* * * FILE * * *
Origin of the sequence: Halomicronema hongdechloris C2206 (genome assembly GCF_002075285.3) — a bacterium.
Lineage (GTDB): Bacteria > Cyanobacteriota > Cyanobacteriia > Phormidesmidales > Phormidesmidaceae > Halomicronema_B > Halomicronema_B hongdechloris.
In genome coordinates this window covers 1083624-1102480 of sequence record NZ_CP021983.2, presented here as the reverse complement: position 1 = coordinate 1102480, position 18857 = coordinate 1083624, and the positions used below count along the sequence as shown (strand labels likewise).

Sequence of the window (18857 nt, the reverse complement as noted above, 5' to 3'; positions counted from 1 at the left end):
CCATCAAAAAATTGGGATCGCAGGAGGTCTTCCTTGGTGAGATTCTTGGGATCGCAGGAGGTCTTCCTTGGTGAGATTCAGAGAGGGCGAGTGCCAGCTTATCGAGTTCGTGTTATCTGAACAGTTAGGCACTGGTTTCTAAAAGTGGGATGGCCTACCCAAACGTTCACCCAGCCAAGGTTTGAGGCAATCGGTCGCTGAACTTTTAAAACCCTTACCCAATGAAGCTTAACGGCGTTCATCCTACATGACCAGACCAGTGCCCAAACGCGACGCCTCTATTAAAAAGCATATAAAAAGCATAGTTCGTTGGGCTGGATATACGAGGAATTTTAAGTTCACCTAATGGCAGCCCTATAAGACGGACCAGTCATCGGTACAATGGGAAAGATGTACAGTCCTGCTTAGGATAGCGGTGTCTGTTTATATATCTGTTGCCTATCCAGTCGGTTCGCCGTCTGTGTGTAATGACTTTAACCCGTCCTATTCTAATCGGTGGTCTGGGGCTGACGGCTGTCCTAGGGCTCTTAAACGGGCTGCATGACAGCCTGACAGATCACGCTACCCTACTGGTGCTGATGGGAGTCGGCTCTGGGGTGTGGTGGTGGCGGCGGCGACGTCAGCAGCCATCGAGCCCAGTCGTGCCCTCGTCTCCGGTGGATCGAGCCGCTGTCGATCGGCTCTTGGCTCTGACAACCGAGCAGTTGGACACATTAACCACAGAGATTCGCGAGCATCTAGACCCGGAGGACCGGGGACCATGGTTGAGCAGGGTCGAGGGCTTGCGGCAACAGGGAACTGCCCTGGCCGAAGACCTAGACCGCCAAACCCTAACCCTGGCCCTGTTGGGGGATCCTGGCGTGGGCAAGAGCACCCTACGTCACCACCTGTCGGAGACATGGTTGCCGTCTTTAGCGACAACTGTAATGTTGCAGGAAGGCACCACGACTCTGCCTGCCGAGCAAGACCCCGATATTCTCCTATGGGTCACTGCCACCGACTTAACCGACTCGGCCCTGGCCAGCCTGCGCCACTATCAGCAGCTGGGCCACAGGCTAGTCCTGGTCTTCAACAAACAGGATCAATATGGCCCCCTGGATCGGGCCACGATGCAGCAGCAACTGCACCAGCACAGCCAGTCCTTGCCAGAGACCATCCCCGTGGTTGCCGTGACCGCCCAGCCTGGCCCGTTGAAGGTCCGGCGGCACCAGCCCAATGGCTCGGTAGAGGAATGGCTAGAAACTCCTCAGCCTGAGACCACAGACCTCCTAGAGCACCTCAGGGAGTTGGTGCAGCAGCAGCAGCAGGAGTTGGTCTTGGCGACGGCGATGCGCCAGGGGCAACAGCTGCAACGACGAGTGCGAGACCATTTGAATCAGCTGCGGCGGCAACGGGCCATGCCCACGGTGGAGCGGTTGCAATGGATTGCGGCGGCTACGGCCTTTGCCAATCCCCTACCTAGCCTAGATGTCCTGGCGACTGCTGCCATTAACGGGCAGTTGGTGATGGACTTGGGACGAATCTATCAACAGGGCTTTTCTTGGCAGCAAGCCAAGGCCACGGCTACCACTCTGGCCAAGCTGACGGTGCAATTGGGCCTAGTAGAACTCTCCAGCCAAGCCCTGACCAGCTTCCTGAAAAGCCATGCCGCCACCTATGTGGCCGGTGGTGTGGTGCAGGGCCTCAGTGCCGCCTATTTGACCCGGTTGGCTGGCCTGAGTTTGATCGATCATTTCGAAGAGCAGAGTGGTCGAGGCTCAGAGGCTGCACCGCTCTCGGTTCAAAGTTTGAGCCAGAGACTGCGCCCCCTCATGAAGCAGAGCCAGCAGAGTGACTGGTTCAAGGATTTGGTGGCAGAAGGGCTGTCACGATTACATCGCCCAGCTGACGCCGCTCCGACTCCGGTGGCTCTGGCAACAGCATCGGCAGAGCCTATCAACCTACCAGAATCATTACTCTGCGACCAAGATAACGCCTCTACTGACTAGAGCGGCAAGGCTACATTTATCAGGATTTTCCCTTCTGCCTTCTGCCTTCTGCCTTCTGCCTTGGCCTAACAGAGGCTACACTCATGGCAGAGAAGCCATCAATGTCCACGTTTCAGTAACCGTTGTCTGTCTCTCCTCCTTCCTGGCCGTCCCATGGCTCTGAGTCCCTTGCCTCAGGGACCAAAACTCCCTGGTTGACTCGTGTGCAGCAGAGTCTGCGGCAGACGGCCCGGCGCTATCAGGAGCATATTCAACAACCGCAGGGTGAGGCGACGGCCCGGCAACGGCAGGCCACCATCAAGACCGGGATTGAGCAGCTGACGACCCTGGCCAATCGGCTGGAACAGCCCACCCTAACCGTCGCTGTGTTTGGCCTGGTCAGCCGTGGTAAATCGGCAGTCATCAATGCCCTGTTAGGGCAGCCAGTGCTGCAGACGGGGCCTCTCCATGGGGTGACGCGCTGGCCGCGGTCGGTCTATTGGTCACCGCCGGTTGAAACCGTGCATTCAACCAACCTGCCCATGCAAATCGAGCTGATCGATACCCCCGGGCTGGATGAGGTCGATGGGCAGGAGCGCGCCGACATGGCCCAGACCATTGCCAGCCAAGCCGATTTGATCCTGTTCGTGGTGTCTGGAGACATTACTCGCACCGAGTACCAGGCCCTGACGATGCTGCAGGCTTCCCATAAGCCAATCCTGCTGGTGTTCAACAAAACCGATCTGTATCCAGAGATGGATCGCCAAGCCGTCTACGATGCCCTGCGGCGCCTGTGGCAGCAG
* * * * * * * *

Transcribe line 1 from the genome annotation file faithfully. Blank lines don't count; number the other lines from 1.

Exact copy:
Origin of the sequence: Halomicronema hongdechloris C2206 (genome assembly GCF_002075285.3) — a bacterium.